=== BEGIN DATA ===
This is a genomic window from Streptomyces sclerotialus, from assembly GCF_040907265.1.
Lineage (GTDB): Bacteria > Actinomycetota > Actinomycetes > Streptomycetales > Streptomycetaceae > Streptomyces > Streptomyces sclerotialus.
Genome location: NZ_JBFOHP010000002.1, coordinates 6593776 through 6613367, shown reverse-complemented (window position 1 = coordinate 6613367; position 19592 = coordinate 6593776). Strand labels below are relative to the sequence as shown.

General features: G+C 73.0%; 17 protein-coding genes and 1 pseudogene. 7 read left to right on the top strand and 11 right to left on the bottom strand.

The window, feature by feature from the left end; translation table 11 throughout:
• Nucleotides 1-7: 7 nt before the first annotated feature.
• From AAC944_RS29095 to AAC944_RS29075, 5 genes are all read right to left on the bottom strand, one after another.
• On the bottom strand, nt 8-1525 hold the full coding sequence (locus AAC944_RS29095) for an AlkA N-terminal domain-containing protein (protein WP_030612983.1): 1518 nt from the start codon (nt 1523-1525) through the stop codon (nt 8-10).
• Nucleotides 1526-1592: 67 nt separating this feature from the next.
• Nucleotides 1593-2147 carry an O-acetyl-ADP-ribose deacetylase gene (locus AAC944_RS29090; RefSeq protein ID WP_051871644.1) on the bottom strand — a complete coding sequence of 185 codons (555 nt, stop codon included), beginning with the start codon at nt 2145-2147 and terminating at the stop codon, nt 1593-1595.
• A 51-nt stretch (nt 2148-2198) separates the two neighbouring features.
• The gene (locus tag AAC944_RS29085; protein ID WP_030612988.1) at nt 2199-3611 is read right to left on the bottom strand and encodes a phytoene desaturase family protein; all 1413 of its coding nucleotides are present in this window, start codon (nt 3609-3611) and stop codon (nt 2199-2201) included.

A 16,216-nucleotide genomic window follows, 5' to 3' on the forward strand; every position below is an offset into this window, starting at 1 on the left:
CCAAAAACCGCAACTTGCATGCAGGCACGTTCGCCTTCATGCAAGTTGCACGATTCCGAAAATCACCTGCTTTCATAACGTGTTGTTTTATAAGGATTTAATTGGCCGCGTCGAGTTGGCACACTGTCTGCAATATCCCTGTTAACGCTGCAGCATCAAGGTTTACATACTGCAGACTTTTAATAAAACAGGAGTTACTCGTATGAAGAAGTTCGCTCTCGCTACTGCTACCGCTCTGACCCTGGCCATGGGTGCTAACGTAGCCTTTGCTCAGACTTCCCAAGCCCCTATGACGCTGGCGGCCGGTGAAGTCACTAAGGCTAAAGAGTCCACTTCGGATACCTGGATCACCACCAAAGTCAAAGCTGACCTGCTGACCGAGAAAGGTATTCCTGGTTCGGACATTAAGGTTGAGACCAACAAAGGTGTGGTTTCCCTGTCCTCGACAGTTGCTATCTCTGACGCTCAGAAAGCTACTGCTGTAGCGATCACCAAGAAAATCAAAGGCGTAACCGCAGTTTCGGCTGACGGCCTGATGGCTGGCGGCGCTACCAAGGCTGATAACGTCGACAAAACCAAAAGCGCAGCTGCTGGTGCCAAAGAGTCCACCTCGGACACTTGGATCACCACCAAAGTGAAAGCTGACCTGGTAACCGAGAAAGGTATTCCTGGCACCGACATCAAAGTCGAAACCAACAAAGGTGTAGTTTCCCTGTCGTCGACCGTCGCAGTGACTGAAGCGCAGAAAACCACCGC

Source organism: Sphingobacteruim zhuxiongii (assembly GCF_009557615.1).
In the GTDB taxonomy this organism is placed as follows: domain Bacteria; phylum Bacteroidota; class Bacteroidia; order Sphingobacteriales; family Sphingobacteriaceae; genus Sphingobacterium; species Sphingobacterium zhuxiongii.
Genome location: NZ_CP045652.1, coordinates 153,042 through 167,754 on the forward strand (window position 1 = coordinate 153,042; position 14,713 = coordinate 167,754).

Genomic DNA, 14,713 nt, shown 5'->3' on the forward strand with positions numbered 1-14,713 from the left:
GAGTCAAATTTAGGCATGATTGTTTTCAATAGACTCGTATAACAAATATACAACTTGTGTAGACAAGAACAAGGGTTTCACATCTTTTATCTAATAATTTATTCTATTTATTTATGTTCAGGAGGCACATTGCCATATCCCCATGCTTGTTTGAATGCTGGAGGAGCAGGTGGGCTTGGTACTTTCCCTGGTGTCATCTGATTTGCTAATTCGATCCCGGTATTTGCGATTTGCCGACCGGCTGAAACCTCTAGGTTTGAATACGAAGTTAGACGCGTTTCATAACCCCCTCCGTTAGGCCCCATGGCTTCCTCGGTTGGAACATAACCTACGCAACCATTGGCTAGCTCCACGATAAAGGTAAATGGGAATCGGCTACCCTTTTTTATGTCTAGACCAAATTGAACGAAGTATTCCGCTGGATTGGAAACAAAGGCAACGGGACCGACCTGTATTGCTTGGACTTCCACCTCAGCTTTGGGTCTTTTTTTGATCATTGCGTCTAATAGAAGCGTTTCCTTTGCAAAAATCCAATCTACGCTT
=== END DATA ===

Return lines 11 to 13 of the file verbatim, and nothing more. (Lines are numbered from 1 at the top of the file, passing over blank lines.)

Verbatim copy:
• A 51-nt stretch (nt 2148-2198) separates the two neighbouring features.
• The gene (locus tag AAC944_RS29085; protein ID WP_030612988.1) at nt 2199-3611 is read right to left on the bottom strand and encodes a phytoene desaturase family protein; all 1413 of its coding nucleotides are present in this window, start codon (nt 3609-3611) and stop codon (nt 2199-2201) included.

A 16,216-nucleotide genomic window follows, 5' to 3' on the forward strand; every position below is an offset into this window, starting at 1 on the left: